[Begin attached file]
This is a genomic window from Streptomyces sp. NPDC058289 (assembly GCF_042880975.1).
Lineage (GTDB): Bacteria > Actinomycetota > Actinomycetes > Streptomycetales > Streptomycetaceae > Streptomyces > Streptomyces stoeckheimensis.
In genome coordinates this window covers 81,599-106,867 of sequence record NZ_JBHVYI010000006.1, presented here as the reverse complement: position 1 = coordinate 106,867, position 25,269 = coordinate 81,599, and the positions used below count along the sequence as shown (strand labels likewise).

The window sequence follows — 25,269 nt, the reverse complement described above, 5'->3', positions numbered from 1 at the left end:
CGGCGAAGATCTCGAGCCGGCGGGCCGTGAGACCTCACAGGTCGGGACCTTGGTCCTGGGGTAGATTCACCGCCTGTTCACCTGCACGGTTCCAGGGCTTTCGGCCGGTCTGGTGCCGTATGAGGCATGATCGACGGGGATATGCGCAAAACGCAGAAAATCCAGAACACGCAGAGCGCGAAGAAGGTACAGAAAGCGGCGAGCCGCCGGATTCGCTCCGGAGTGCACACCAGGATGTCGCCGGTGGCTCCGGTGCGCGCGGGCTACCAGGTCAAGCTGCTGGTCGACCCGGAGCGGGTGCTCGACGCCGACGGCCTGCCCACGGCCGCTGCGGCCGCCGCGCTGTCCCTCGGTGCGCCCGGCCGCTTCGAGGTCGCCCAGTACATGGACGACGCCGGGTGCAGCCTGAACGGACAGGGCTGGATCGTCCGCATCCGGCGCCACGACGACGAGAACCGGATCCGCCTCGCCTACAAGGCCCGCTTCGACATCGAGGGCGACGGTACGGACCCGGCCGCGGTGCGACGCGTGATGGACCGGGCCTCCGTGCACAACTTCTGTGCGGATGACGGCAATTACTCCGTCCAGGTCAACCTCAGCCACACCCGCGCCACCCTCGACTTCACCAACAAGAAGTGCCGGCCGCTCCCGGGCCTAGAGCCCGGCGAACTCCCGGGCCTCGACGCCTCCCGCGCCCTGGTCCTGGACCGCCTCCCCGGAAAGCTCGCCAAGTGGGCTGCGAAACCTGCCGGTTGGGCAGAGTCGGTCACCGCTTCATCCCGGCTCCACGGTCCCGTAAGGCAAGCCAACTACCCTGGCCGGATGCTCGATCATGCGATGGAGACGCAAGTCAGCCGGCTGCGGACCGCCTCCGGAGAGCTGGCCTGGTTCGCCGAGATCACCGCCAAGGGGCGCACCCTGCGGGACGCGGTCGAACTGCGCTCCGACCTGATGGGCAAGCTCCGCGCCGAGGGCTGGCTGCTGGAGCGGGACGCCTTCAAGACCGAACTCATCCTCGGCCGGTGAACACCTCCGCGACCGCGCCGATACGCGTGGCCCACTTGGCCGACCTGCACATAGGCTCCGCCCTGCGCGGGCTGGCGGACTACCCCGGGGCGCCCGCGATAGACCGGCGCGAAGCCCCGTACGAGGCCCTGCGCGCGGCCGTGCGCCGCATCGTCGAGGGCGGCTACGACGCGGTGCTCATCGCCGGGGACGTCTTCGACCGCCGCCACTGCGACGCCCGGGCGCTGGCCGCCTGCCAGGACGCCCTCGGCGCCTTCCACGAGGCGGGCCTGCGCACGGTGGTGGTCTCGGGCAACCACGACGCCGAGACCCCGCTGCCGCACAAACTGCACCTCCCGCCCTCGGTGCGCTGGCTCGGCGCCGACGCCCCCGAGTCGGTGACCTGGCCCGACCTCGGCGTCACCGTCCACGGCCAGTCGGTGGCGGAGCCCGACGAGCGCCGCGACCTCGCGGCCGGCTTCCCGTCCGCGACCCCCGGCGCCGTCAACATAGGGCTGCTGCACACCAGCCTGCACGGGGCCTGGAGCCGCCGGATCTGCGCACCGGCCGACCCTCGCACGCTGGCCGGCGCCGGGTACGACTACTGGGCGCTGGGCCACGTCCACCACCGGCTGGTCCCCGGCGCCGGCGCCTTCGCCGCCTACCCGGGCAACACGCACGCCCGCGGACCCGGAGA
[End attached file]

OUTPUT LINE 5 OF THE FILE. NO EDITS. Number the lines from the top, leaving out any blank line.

CGGCGAAGATCTCGAGCCGGCGGGCCGTGAGACCTCACAGGTCGGGACCTTGGTCCTGGGGTAGATTCACCGCCTGTTCACCTGCACGGTTCCAGGGCTTTCGGCCGGTCTGGTGCCGTATGAGGCATGATCGACGGGGATATGCGCAAAACGCAGAAAATCCAGAACACGCAGAGCGCGAAGAAGGTACAGAAAGCGGCGAGCCGCCGGATTCGCTCCGGAGTGCACACCAGGATGTCGCCGGTGGCTCCGGTGCGCGCGGGCTACCAGGTCAAGCTGCTGGTCGACCCGGAGCGGGTGCTCGACGCCGACGGCCTGCCCACGGCCGCTGCGGCCGCCGCGCTGTCCCTCGGTGCGCCCGGCCGCTTCGAGGTCGCCCAGTACATGGACGACGCCGGGTGCAGCCTGAACGGACAGGGCTGGATCGTCCGCATCCGGCGCCACGACGACGAGAACCGGATCCGCCTCGCCTACAAGGCCCGCTTCGACATCGAGGGCGACGGTACGGACCCGGCCGCGGTGCGACGCGTGATGGACCGGGCCTCCGTGCACAACTTCTGTGCGGATGACGGCAATTACTCCGTCCAGGTCAACCTCAGCCACACCCGCGCCACCCTCGACTTCACCAACAAGAAGTGCCGGCCGCTCCCGGGCCTAGAGCCCGGCGAACTCCCGGGCCTCGACGCCTCCCGCGCCCTGGTCCTGGACCGCCTCCCCGGAAAGCTCGCCAAGTGGGCTGCGAAACCTGCCGGTTGGGCAGAGTCGGTCACCGCTTCATCCCGGCTCCACGGTCCCGTAAGGCAAGCCAACTACCCTGGCCGGATGCTCGATCATGCGATGGAGACGCAAGTCAGCCGGCTGCGGACCGCCTCCGGAGAGCTGGCCTGGTTCGCCGAGATCACCGCCAAGGGGCGCACCCTGCGGGACGCGGTCGAACTGCGCTCCGACCTGATGGGCAAGCTCCGCGCCGAGGGCTGGCTGCTGGAGCGGGACGCCTTCAAGACCGAACTCATCCTCGGCCGGTGAACACCTCCGCGACCGCGCCGATACGCGTGGCCCACTTGGCCGACCTGCACATAGGCTCCGCCCTGCGCGGGCTGGCGGACTACCCCGGGGCGCCCGCGATAGACCGGCGCGAAGCCCCGTACGAGGCCCTGCGCGCGGCCGTGCGCCGCATCGTCGAGGGCGGCTACGACGCGGTGCTCATCGCCGGGGACGTCTTCGACCGCCGCCACTGCGACGCCCGGGCGCTGGCCGCCTGCCAGGACGCCCTCGGCGCCTTCCACGAGGCGGGCCTGCGCACGGTGGTGGTCTCGGGCAACCACGACGCCGAGACCCCGCTGCCGCACAAACTGCACCTCCCGCCCTCGGTGCGCTGGCTCGGCGCCGACGCCCCCGAGTCGGTGACCTGGCCCGACCTCGGCGTCACCGTCCACGGCCAGTCGGTGGCGGAGCCCGACGAGCGCCGCGACCTCGCGGCCGGCTTCCCGTCCGCGACCCCCGGCGCCGTCAACATAGGGCTGCTGCACACCAGCCTGCACGGGGCCTGGAGCCGCCGGATCTGCGCACCGGCCGACCCTCGCACGCTGGCCGGCGCCGGGTACGACTACTGGGCGCTGGGCCACGTCCACCACCGGCTGGTCCCCGGCGCCGGCGCCTTCGCCGCCTACCCGGGCAACACGCACGCCCGCGGACCCGGAGA